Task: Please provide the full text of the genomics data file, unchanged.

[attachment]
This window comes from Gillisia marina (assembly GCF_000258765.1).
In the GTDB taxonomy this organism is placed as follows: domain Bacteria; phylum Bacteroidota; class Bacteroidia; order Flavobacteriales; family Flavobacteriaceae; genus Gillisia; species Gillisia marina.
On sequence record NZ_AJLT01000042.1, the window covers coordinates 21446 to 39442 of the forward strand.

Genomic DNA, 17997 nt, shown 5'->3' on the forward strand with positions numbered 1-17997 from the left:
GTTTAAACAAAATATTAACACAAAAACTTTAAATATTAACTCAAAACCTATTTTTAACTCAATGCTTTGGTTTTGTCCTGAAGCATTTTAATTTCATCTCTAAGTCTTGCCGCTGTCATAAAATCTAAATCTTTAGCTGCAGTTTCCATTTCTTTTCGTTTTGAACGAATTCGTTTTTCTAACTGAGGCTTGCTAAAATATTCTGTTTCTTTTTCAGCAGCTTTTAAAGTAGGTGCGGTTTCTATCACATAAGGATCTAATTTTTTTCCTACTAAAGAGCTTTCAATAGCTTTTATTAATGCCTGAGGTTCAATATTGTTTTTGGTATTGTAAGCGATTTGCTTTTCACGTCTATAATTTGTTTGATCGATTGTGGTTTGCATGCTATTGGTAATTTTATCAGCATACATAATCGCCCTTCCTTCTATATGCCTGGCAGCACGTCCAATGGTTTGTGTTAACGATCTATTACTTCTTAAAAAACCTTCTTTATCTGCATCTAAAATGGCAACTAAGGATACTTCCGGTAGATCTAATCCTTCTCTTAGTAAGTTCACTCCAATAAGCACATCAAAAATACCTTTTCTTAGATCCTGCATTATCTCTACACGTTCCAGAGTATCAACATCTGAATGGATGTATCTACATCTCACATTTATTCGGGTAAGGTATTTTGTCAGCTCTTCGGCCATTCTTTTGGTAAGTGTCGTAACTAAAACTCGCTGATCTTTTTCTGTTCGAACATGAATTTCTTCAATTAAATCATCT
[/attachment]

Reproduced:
This window comes from Gillisia marina (assembly GCF_000258765.1).
In the GTDB taxonomy this organism is placed as follows: domain Bacteria; phylum Bacteroidota; class Bacteroidia; order Flavobacteriales; family Flavobacteriaceae; genus Gillisia; species Gillisia marina.
On sequence record NZ_AJLT01000042.1, the window covers coordinates 21446 to 39442 of the forward strand.

Genomic DNA, 17997 nt, shown 5'->3' on the forward strand with positions numbered 1-17997 from the left:
GTTTAAACAAAATATTAACACAAAAACTTTAAATATTAACTCAAAACCTATTTTTAACTCAATGCTTTGGTTTTGTCCTGAAGCATTTTAATTTCATCTCTAAGTCTTGCCGCTGTCATAAAATCTAAATCTTTAGCTGCAGTTTCCATTTCTTTTCGTTTTGAACGAATTCGTTTTTCTAACTGAGGCTTGCTAAAATATTCTGTTTCTTTTTCAGCAGCTTTTAAAGTAGGTGCGGTTTCTATCACATAAGGATCTAATTTTTTTCCTACTAAAGAGCTTTCAATAGCTTTTATTAATGCCTGAGGTTCAATATTGTTTTTGGTATTGTAAGCGATTTGCTTTTCACGTCTATAATTTGTTTGATCGATTGTGGTTTGCATGCTATTGGTAATTTTATCAGCATACATAATCGCCCTTCCTTCTATATGCCTGGCAGCACGTCCAATGGTTTGTGTTAACGATCTATTACTTCTTAAAAAACCTTCTTTATCTGCATCTAAAATGGCAACTAAGGATACTTCCGGTAGATCTAATCCTTCTCTTAGTAAGTTCACTCCAATAAGCACATCAAAAATACCTTTTCTTAGATCCTGCATTATCTCTACACGTTCCAGAGTATCAACATCTGAATGGATGTATCTACATCTCACATTTATTCGGGTAAGGTATTTTGTCAGCTCTTCGGCCATTCTTTTGGTAAGTGTCGTAACTAAAACTCGCTGATCTTTTTCTGTTCGAACATGAATTTCTTCAATTAAATCATCT